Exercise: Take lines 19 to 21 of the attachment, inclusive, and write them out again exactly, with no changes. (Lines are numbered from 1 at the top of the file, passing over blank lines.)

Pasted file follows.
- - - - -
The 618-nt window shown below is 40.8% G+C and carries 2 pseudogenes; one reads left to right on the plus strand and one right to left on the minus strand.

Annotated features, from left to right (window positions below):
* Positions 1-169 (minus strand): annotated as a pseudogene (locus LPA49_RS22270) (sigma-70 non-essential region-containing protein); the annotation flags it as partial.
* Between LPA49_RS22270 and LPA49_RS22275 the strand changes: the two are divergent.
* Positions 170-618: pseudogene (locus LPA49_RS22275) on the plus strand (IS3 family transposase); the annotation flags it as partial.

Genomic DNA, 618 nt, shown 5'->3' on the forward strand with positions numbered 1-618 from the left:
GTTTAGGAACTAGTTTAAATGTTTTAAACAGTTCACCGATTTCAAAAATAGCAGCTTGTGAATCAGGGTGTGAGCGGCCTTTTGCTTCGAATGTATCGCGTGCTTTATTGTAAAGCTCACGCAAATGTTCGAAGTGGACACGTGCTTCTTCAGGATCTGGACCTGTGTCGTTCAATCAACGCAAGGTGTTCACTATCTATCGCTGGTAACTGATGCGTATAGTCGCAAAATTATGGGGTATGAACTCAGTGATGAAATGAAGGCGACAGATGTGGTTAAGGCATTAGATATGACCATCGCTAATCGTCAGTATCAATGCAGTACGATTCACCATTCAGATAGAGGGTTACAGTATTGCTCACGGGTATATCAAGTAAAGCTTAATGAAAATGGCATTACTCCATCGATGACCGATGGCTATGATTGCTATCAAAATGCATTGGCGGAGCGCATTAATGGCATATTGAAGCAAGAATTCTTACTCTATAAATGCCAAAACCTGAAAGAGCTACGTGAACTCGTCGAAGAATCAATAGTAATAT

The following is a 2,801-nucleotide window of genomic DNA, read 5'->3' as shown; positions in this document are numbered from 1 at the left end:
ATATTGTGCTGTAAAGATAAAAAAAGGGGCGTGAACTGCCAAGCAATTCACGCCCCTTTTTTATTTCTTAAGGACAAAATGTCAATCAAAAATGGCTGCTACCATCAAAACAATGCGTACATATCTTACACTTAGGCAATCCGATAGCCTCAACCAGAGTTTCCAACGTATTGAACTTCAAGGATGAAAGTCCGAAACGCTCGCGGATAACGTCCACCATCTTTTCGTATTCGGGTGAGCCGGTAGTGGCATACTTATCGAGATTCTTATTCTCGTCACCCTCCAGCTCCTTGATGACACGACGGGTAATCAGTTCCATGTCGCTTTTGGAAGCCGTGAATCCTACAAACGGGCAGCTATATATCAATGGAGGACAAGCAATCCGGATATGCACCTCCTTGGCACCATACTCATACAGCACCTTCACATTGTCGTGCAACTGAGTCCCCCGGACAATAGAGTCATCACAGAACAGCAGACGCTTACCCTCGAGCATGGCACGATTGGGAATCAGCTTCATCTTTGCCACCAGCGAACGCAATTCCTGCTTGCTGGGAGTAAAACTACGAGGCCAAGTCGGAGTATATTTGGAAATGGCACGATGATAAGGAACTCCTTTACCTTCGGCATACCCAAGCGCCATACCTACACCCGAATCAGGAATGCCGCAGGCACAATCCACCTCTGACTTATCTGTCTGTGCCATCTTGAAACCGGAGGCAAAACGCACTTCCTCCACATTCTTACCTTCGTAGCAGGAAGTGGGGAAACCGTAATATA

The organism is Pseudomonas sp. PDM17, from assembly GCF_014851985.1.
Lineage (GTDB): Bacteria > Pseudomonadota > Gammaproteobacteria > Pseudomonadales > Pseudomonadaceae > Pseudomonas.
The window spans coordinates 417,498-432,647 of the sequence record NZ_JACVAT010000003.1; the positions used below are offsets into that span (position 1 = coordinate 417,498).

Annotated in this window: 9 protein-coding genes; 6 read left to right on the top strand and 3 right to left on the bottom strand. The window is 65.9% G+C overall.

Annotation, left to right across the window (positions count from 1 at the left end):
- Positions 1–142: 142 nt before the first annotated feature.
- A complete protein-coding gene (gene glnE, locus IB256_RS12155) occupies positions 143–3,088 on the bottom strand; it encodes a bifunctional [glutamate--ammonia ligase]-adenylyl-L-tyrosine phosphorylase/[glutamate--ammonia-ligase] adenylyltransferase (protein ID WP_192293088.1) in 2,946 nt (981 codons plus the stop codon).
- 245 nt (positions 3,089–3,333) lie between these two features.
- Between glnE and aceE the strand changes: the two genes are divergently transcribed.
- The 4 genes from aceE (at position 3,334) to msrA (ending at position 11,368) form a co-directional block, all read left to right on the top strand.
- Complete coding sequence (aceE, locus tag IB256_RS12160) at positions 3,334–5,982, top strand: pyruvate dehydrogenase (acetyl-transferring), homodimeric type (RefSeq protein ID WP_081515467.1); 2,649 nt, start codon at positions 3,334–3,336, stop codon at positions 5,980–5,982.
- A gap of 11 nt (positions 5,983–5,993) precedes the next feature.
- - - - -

- The 4 genes from aceE (at position 3,334) to msrA (ending at position 11,368) form a co-directional block, all read left to right on the top strand.
- Complete coding sequence (aceE, locus tag IB256_RS12160) at positions 3,334–5,982, top strand: pyruvate dehydrogenase (acetyl-transferring), homodimeric type (RefSeq protein ID WP_081515467.1); 2,649 nt, start codon at positions 3,334–3,336, stop codon at positions 5,980–5,982.
- A gap of 11 nt (positions 5,983–5,993) precedes the next feature.